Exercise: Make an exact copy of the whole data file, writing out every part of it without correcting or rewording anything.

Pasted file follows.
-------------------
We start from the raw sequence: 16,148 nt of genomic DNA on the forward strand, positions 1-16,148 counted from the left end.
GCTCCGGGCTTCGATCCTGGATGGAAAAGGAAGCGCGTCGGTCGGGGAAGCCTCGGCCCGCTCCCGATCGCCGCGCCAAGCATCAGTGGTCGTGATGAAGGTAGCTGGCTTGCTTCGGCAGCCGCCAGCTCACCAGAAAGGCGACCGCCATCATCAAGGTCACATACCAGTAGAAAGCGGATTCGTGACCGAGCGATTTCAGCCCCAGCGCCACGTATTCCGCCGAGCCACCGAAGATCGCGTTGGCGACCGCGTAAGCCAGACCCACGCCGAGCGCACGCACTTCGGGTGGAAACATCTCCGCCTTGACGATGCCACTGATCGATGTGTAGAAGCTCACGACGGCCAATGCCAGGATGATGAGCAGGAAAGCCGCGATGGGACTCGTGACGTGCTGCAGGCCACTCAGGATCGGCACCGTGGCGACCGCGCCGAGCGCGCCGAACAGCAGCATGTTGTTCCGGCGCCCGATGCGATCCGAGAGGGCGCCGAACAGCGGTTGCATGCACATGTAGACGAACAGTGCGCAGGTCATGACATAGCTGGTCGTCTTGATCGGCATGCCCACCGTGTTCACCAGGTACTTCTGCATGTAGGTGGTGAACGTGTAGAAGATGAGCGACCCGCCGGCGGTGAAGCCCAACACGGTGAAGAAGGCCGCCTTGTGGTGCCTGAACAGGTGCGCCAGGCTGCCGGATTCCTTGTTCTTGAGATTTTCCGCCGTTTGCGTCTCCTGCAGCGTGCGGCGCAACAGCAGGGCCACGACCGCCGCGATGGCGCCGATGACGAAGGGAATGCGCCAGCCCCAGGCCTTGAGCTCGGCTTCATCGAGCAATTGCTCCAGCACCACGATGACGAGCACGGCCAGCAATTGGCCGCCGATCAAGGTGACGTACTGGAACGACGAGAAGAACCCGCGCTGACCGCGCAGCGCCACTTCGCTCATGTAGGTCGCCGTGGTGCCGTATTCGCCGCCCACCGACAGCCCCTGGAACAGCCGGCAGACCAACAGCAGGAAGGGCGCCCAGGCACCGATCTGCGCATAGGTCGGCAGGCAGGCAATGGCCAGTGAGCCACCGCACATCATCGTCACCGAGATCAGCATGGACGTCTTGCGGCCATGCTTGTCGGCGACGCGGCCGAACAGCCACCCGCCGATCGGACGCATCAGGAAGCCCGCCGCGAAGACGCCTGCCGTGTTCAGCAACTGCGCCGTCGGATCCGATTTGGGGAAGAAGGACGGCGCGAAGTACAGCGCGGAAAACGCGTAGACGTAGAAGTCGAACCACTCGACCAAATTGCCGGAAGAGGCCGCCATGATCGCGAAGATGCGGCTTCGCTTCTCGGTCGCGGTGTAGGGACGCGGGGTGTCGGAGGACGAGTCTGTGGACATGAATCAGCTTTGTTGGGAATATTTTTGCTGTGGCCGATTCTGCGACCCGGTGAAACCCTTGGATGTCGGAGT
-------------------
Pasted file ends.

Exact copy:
We start from the raw sequence: 16,148 nt of genomic DNA on the forward strand, positions 1-16,148 counted from the left end.
GCTCCGGGCTTCGATCCTGGATGGAAAAGGAAGCGCGTCGGTCGGGGAAGCCTCGGCCCGCTCCCGATCGCCGCGCCAAGCATCAGTGGTCGTGATGAAGGTAGCTGGCTTGCTTCGGCAGCCGCCAGCTCACCAGAAAGGCGACCGCCATCATCAAGGTCACATACCAGTAGAAAGCGGATTCGTGACCGAGCGATTTCAGCCCCAGCGCCACGTATTCCGCCGAGCCACCGAAGATCGCGTTGGCGACCGCGTAAGCCAGACCCACGCCGAGCGCACGCACTTCGGGTGGAAACATCTCCGCCTTGACGATGCCACTGATCGATGTGTAGAAGCTCACGACGGCCAATGCCAGGATGATGAGCAGGAAAGCCGCGATGGGACTCGTGACGTGCTGCAGGCCACTCAGGATCGGCACCGTGGCGACCGCGCCGAGCGCGCCGAACAGCAGCATGTTGTTCCGGCGCCCGATGCGATCCGAGAGGGCGCCGAACAGCGGTTGCATGCACATGTAGACGAACAGTGCGCAGGTCATGACATAGCTGGTCGTCTTGATCGGCATGCCCACCGTGTTCACCAGGTACTTCTGCATGTAGGTGGTGAACGTGTAGAAGATGAGCGACCCGCCGGCGGTGAAGCCCAACACGGTGAAGAAGGCCGCCTTGTGGTGCCTGAACAGGTGCGCCAGGCTGCCGGATTCCTTGTTCTTGAGATTTTCCGCCGTTTGCGTCTCCTGCAGCGTGCGGCGCAACAGCAGGGCCACGACCGCCGCGATGGCGCCGATGACGAAGGGAATGCGCCAGCCCCAGGCCTTGAGCTCGGCTTCATCGAGCAATTGCTCCAGCACCACGATGACGAGCACGGCCAGCAATTGGCCGCCGATCAAGGTGACGTACTGGAACGACGAGAAGAACCCGCGCTGACCGCGCAGCGCCACTTCGCTCATGTAGGTCGCCGTGGTGCCGTATTCGCCGCCCACCGACAGCCCCTGGAACAGCCGGCAGACCAACAGCAGGAAGGGCGCCCAGGCACCGATCTGCGCATAGGTCGGCAGGCAGGCAATGGCCAGTGAGCCACCGCACATCATCGTCACCGAGATCAGCATGGACGTCTTGCGGCCATGCTTGTCGGCGACGCGGCCGAACAGCCACCCGCCGATCGGACGCATCAGGAAGCCCGCCGCGAAGACGCCTGCCGTGTTCAGCAACTGCGCCGTCGGATCCGATTTGGGGAAGAAGGACGGCGCGAAGTACAGCGCGGAAAACGCGTAGACGTAGAAGTCGAACCACTCGACCAAATTGCCGGAAGAGGCCGCCATGATCGCGAAGATGCGGCTTCGCTTCTCGGTCGCGGTGTAGGGACGCGGGGTGTCGGAGGACGAGTCTGTGGACATGAATCAGCTTTGTTGGGAATATTTTTGCTGTGGCCGATTCTGCGACCCGGTGAAACCCTTGGATGTCGGAGT